*    *   *

[Letterhead of the American Conservative Union]

June 20, 2002

The Honorable Michael K. Powell
Federal Communications Commission
445 12th Street, S.W.
Washington, D.C. 20554

Re: Proceeding 01-348

Dear Chairman Powell:

I write in support of the proposed merger between EchoStar and DirecTV, an issue that is currently before your Commission for approval. I can’t think of another potential merger more deeply rooted in free market principles or more clearly in the public interest. Permitting this merger will open the door to a new level of competition between satellite providers and cable companies in the pay-TV market, where the big cable companies now enjoy an 80 percent share.

EchoStar and DirecTV, when merged, would have a combined market share of 17 percent, in a market that was a series of geographic cable monopolies before satellite technology introduced competition. The merger would make that competition much stronger and dramatically increase the benefits for consumers. Satellite companies’ limitations in offering local channels have been a major obstacle to competing with cable in the past. The combined company (the “new” EchoStar) would have the critical mass and, most important, the combined broadcast spectrum and satellite assets to carry local channels in every broadcast market in the US.

The new EchoStar would also offer high-speed Internet access and other broadband services by satellite across the country at one uniform price. This would escalate the competition with cable companies and offer badly needed competition to the DSL broadband services offered by the regional Bell companies. Expanded services and competitive pricing from the new EchoStar would put a market-based restraint on price increases by the cable and Bell companies. In the time honored free-market tradition, providers would have to compete harder and make better offers.

The merits of the EchoStar/DirecTV merger should speak for themselves: lower prices, better services, and more choices. A careful review of the FCC filing on behalf of the merger, we believe, will lead to only one conclusion - this merger will allow for increase

competition between satellite and cable companies and will be in the best interest of consumers.


/s/ David A. Keene
David A. Keene

[Letterhead of American Farm Bureau Federation]

December 27, 2001      (Sent to Full House and Full Senate)

The Honorable Neil Abercrombie
U.S. House of Representatives
1502 Longworth House Office Building
Washington, DC 20515-1101

Dear Representative Abercrombie:

The American Farm Bureau Federation believes that the proposed merger between DirecTV and EchoStar Communications will provide great benefits to rural America, making broadband services available to millions of rural residents and expanding local broadcast coverage.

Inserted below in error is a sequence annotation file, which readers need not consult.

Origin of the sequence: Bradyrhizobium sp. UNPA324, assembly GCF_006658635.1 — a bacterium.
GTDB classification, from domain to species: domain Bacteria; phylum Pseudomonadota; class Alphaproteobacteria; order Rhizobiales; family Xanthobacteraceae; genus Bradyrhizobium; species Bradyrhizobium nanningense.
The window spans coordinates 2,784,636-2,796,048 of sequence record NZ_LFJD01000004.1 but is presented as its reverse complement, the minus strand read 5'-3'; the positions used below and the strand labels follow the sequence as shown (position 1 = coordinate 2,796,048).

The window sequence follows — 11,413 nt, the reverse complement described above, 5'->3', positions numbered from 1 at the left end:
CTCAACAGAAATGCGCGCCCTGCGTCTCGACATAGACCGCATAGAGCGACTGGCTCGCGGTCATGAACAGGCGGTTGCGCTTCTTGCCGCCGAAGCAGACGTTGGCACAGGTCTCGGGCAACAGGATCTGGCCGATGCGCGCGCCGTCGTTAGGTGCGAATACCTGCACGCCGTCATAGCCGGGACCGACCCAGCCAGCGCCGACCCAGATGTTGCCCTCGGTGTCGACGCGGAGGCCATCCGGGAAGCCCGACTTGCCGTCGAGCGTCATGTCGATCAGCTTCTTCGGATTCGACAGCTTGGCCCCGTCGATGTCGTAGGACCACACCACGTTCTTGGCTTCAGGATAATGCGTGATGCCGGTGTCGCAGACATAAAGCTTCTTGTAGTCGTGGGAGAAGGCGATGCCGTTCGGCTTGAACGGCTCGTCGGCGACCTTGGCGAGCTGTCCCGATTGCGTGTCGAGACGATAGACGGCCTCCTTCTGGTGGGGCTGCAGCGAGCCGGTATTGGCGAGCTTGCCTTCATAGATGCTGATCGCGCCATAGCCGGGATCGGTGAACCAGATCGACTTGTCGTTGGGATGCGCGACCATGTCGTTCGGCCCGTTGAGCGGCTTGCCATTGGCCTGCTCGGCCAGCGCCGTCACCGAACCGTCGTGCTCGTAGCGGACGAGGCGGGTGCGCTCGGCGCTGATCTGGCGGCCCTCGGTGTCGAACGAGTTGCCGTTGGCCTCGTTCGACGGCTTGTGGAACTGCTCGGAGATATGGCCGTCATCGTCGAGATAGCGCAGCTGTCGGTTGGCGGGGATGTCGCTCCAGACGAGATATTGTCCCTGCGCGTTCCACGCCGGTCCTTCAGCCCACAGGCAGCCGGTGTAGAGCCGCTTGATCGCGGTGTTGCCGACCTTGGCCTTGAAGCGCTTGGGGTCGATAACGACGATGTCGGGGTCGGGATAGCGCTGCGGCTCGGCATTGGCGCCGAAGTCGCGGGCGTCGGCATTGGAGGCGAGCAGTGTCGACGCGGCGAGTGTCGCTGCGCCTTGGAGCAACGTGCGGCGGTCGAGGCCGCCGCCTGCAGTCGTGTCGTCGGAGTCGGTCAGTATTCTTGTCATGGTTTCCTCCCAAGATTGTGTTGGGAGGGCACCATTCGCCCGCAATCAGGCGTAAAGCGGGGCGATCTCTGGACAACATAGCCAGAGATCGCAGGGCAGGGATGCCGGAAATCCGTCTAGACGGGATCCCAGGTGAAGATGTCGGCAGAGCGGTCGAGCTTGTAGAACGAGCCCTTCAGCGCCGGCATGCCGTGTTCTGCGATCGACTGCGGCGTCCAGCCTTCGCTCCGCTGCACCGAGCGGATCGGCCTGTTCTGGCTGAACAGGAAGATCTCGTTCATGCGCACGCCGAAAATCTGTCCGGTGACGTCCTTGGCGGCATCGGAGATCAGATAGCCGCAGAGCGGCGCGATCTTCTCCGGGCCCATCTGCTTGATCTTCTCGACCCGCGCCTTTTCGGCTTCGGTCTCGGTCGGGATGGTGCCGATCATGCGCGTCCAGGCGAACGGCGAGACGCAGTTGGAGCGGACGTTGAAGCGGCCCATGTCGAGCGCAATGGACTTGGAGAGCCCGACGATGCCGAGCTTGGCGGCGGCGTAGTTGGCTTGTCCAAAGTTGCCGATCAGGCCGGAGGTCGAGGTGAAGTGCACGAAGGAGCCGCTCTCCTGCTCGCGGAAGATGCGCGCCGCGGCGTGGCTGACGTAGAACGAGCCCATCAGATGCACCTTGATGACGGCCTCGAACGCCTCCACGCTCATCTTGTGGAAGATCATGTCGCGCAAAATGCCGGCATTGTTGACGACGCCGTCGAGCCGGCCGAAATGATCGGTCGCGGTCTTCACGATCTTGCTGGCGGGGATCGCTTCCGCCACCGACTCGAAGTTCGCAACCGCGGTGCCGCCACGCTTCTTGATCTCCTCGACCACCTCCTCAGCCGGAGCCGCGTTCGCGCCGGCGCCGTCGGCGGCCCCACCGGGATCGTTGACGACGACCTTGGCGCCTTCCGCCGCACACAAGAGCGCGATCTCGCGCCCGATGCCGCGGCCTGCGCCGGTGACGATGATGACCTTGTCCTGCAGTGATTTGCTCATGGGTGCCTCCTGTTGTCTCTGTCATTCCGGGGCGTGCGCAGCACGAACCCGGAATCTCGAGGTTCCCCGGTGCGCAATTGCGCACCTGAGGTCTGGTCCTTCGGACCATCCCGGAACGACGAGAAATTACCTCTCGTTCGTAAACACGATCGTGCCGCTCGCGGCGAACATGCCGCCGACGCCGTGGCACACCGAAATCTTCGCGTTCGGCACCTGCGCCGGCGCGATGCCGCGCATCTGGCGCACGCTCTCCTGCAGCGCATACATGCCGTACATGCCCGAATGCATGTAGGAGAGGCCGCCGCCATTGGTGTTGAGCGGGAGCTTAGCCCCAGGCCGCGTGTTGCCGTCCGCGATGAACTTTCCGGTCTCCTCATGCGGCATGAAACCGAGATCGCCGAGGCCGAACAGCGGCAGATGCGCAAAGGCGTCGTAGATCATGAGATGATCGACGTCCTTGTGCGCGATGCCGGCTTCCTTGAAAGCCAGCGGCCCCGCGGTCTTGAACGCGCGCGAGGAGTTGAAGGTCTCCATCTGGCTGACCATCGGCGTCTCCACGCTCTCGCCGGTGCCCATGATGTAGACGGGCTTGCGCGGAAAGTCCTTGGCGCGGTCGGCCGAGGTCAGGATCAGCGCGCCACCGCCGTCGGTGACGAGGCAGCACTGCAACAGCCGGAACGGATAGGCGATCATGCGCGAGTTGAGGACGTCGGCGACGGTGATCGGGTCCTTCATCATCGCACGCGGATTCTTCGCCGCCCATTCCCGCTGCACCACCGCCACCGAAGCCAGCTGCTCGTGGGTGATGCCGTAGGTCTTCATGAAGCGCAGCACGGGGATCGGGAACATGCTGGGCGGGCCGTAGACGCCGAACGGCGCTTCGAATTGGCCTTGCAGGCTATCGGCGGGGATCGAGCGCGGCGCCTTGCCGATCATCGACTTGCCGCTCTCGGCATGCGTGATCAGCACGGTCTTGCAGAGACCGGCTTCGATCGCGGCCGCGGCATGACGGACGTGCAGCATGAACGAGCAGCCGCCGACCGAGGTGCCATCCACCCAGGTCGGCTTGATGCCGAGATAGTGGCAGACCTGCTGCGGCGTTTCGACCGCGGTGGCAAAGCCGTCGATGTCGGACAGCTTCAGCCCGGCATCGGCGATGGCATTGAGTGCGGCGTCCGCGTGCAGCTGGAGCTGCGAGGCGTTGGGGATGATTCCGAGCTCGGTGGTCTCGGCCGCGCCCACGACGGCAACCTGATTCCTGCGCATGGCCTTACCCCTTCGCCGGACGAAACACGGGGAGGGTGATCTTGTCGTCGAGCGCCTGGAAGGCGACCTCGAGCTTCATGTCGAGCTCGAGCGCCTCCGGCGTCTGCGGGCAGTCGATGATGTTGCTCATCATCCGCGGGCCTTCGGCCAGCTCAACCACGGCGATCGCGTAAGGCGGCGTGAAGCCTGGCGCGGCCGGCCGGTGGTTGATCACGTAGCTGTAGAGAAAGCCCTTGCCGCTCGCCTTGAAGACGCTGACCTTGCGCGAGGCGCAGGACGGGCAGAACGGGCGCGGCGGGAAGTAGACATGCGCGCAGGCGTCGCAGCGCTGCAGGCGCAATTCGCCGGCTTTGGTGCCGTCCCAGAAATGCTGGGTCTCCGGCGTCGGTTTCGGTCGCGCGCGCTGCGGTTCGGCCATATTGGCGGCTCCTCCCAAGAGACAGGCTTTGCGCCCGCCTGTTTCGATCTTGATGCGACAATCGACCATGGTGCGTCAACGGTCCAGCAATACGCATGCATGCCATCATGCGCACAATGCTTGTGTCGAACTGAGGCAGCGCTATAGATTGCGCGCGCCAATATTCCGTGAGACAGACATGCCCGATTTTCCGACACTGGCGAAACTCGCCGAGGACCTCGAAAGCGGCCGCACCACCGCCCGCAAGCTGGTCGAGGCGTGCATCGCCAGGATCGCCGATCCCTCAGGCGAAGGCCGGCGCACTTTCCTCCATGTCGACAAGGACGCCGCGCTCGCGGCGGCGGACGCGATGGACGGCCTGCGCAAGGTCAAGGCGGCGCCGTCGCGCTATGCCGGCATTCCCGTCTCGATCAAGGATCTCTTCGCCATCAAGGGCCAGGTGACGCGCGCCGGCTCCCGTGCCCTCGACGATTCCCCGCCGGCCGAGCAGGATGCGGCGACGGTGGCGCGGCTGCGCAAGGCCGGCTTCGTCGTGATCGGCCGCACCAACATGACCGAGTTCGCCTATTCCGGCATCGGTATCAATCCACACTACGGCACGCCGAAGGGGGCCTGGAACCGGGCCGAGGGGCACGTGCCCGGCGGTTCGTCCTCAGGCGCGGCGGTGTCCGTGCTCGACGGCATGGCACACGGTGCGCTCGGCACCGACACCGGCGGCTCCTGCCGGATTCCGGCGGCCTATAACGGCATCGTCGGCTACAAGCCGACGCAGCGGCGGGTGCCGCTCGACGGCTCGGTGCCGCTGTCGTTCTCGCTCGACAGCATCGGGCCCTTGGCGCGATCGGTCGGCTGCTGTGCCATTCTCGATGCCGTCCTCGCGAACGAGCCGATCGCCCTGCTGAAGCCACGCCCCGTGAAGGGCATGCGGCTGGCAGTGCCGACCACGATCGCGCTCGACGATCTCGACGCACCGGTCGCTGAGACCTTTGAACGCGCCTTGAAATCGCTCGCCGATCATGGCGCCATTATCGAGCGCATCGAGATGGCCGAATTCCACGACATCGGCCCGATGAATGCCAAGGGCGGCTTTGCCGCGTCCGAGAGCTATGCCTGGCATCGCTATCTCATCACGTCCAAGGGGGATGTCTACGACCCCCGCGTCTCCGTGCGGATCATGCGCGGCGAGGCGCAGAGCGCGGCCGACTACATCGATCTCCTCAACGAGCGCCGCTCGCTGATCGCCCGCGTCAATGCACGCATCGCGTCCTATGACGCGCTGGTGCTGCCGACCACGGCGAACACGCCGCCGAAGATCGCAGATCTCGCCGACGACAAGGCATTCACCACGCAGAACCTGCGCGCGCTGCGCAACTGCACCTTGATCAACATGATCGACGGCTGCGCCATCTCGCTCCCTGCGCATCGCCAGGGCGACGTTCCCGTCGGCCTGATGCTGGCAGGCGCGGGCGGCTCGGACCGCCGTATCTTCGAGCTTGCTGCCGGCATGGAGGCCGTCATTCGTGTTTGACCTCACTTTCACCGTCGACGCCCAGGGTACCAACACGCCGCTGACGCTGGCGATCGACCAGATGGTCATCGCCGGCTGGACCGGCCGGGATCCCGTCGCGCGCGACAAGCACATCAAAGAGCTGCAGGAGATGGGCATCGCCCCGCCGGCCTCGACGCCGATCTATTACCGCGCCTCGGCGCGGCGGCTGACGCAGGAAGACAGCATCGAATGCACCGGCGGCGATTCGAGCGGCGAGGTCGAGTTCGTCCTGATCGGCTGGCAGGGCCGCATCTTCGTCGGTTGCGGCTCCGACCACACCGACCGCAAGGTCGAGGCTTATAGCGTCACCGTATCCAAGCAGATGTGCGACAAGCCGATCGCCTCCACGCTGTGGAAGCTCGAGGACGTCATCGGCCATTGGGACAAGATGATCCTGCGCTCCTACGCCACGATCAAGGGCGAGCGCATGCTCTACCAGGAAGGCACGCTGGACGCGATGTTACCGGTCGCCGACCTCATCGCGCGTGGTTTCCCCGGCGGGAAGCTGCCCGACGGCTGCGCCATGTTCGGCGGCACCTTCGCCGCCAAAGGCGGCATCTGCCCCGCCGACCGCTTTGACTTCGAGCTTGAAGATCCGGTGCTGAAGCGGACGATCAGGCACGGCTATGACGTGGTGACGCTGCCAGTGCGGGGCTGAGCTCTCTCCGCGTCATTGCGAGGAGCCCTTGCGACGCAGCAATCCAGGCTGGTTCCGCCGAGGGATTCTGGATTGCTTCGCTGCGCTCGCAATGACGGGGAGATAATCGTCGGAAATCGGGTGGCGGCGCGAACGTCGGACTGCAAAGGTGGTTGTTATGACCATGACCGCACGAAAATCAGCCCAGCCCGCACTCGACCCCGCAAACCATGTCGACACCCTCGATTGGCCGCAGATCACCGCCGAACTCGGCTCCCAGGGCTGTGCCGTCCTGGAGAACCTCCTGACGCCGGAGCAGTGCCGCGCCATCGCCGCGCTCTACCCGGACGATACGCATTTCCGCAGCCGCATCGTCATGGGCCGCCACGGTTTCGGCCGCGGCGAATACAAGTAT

The proposed merger will help make the first broadband satellite telecommunications system a reality for many rural areas starved for high speed Internet access. As noted in the joint study by the National Telecommunications and Information Administration (NTIA) and the Rural Utility Service (RUS), Advanced Telecommunications in Rural America, April, 2000, less than five percent of small towns and rural communities have access to the two dominate broadband technologies offered by local exchange carriers and cable companies – while each of those technologies are available to more than half of all cites with more than 100,000 in population.

That same report specifically points to the potential of satellite technology as an essential element of bringing broadband to many rural and high-cost areas: “Satellites may therefore be an attractive alternative for remote locations that cannot be economically connected via other last-mile technologies. These systems are not constrained by distance and offer the opportunity to leap directly to broadband service without upgrading existing terrestrial communications infrastructure.” If the merger is approved, the combined entity will have the ability to deliver high speed Internet access via satellite to virtually any rural resident.

Farmers, ranchers, small businesses and rural residents, in general, live in circumstances where weather and news are an essential part of their everyday lives. Rural residents rely upon local broadcasters to keep them informed, especially regarding the weather. This proposal will significantly advance the goal of delivering local-to-local broadcasting to more rural markets. The spectrum efficiencies achieved by combining the capacity of EchoStar Communications and DirecTV will enable the combined entity to deliver local

broadcast signals to more than 100 markets – a significant expansion of today’s circumstances where only about 40 local markets are able to receive local-to-local broadcast signals via satellite.

For these reasons, the American Farm Bureau Federation believes that the proposed merger is good for rural America. It will help revitalize rural communities and small businesses and improve the quality of life of American farm and ranch families.

We urge you to support the EchoStar-DirecTV merger.


/s/ Bob Stallman
Bob Stallman

[Letterhead of American Homeowners Grassroots Alliance]

March 12, 2002

Honorable Michael K. Powell
Federal Communications Commission
Docket #01-348
445 12th Street, SW
Washington, DC 20554

Dear Chairman Powell:

The American Homeowners Grassroots Alliance (AHGA) is a consumer advocacy organization representing the interests of the nation’s 72 million homeowners.